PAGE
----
In this post, I’ll talk about the online GDS File Viewer/Editor I made(or I’m making as it’s still a work in progress). For now, I will make the development version of the app available online so people can find it and test it. Eventually, I will post the code on Github but first I want to add some more features, refactor the code and maybe write some unit tests.
In this code snippet, we will take a look at bitwise operators in C#. Bitwise operators can be used to manipulate individual bits of a variable. These operations can be quite cryptic and hard to understand compared to regular code. So only use it when it makes sense(for example bit masking) and don’t prematurely optimize your code. In C# we can use enums in conjunction with the Flags attribute to do bitmasking. This gives us cleaner and more readable code.
In this code snippet, we will take a look at pattern matching in C#. Pattern matching is simply testing if an expression matches certain criteria. For example, Regex often times gets used for more complex pattern matching of strings.
In this code snippet, we will take a look at the nullable types, null coalescing and checking operators in C#. Reference types are nullable by default, value types like int for example are not. You can make them nullable by appending ? after the data type declaration like so: int?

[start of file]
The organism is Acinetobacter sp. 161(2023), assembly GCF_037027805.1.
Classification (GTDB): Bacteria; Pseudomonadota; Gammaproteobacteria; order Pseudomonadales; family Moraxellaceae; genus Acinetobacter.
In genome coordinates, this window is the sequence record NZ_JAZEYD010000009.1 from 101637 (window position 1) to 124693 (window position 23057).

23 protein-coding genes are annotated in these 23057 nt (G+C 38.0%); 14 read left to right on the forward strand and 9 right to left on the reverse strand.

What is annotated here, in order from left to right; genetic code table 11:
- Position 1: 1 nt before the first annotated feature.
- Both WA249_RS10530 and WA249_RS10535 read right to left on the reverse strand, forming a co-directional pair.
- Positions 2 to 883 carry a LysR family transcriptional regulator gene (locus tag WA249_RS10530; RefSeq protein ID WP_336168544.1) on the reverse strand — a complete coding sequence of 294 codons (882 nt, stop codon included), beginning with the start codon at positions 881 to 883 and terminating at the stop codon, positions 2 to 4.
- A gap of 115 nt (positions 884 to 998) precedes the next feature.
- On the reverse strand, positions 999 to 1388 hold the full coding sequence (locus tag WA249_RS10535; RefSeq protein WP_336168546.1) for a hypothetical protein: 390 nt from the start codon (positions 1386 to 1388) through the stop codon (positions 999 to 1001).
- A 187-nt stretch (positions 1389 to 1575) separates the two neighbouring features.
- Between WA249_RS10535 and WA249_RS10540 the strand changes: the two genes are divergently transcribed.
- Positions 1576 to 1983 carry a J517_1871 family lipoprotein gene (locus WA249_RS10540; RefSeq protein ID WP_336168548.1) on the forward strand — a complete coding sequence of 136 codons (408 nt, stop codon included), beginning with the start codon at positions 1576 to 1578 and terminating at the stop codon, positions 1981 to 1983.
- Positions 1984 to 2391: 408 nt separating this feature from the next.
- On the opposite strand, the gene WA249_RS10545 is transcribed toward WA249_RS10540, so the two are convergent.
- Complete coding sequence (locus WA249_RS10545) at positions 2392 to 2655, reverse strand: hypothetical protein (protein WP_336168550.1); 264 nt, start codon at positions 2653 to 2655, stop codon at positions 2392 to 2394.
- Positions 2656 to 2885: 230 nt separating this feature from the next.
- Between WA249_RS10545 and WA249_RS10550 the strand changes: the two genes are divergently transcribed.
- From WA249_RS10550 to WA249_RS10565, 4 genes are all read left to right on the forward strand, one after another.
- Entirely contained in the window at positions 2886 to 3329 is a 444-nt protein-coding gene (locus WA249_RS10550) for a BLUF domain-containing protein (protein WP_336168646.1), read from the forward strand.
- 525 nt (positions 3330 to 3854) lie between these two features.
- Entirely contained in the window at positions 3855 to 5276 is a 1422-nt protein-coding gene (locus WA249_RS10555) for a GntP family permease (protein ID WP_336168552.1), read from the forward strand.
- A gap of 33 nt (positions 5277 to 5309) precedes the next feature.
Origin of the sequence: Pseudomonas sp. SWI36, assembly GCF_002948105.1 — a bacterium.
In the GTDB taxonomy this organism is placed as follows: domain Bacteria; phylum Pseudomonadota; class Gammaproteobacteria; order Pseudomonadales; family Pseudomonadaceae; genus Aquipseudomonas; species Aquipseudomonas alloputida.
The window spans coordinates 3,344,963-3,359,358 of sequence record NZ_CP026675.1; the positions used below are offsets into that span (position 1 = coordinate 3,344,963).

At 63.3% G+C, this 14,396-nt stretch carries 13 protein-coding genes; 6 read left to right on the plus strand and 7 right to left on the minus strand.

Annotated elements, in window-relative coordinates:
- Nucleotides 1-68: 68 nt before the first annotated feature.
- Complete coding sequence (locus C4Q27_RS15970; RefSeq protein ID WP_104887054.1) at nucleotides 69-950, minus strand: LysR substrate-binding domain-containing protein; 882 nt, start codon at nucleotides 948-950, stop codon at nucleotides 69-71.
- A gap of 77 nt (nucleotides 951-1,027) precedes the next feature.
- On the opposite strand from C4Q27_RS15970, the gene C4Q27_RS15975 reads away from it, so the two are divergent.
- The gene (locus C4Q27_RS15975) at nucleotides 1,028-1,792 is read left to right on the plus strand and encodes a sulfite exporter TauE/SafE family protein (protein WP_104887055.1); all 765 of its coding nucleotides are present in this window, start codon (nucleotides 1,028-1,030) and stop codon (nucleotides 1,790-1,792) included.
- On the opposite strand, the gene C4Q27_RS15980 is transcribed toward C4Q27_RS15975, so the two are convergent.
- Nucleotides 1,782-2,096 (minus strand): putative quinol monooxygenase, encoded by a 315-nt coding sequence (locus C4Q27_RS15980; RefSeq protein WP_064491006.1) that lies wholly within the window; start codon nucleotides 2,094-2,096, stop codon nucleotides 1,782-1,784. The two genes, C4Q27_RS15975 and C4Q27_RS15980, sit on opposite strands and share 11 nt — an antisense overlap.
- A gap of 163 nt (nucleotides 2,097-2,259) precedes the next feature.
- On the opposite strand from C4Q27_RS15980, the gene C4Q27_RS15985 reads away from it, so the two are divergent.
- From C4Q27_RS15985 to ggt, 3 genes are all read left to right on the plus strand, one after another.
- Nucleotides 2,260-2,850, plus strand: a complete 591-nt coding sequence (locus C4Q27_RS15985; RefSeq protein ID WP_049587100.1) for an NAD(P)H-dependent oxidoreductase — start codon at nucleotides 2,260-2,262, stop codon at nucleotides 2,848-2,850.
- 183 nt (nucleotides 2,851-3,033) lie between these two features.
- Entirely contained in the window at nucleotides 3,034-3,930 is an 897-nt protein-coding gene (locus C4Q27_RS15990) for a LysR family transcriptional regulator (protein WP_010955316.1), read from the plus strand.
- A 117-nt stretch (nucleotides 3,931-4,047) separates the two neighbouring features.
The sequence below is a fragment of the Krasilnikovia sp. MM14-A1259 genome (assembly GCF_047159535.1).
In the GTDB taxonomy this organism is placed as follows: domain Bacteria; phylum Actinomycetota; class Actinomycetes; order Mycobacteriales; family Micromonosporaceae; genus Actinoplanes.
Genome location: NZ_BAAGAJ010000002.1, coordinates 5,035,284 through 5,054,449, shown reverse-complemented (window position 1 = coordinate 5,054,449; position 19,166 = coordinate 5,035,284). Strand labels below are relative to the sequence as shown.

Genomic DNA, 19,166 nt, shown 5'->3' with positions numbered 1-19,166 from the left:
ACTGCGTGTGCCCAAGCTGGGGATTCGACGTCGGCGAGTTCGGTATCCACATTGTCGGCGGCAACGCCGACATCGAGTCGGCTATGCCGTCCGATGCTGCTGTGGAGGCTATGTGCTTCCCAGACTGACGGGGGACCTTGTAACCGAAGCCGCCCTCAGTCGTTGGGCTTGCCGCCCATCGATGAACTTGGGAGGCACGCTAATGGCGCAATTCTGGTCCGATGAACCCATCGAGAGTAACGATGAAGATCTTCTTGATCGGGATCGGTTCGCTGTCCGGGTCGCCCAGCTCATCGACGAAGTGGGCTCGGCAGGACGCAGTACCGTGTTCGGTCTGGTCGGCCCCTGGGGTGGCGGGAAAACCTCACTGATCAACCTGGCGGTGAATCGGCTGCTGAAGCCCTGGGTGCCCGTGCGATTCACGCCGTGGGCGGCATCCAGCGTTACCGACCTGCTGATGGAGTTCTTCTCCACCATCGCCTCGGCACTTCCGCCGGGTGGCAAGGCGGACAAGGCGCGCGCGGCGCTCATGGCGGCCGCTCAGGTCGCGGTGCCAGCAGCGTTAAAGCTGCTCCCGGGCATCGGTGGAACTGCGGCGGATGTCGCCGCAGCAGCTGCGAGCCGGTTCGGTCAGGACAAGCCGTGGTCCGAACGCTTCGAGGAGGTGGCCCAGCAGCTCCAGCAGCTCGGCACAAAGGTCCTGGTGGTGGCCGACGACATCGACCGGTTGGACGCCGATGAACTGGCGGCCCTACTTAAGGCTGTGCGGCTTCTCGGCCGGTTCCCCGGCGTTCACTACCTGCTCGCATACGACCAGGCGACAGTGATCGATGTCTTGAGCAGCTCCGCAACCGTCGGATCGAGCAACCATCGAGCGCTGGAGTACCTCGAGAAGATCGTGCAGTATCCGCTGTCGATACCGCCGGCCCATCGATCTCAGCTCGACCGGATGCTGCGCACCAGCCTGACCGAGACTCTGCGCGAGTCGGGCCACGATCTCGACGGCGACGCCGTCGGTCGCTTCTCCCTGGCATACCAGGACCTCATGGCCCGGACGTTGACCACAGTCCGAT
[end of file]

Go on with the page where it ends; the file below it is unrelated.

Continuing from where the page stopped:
In this code snippet, we will take a look at records in C#. Records can be used instead of classes and structs. They reduce the amount of boilerplate code required to create objects whose purpose is to simply hold data. By default, records are reference types just like classes but they will act like value types when compared for equality(using == operator) meaning that two different records will be evaluated as the same if all their values are the same.
In this code snippet, we will take a look at the readonly keyword in C#. Obviously, a variable/field marked as readonly can not be modified after it was set. However, readonly can be set at run time in the constructor or when it’s declared(at compile time) unlike const which can only be set at compile
In this code snippet, we’ll see how to benchmark C# code. Benchmarking can be useful to find out how well a certain piece of code is performing. We can look at how much time it takes to execute it and how much memory gets used in the process.
In this code snippet, we will take a look at tuples in C#. Tuples allow you to quickly and easily create objects. You can for example use them as a variable or method return data type.
In this code snippet, we will take a look at ranges in C#. Ranges give you a quick and easy syntax to get a range/interval of elements from a collection. For example, if an array has 10 elements you can specify a range from the 2nd to the 5th element and that slice of the array will be returned to you.
In this code snippet, we will take a look at boxing and unboxing in C#. Boxing happens when a value data type is converted to an object while unboxing is when that object gets converted back into a value.